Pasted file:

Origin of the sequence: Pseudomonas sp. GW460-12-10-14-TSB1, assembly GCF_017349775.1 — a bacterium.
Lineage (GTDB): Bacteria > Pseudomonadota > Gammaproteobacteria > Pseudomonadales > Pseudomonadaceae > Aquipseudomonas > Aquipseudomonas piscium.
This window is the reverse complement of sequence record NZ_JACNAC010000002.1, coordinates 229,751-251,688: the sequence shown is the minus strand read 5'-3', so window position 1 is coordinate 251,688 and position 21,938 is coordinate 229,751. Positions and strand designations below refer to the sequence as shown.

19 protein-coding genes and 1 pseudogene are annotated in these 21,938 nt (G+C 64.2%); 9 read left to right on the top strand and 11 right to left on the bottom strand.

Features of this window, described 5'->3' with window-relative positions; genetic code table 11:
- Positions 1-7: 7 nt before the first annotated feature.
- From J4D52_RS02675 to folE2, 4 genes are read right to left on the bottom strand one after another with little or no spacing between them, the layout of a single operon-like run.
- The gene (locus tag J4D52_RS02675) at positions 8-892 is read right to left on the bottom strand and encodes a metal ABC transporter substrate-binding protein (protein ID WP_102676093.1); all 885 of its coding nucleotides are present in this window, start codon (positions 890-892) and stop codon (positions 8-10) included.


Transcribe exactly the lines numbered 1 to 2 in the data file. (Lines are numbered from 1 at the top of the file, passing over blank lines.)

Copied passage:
Origin of the sequence: Pseudomonas sp. GW460-12-10-14-TSB1, assembly GCF_017349775.1 — a bacterium.
Lineage (GTDB): Bacteria > Pseudomonadota > Gammaproteobacteria > Pseudomonadales > Pseudomonadaceae > Aquipseudomonas > Aquipseudomonas piscium.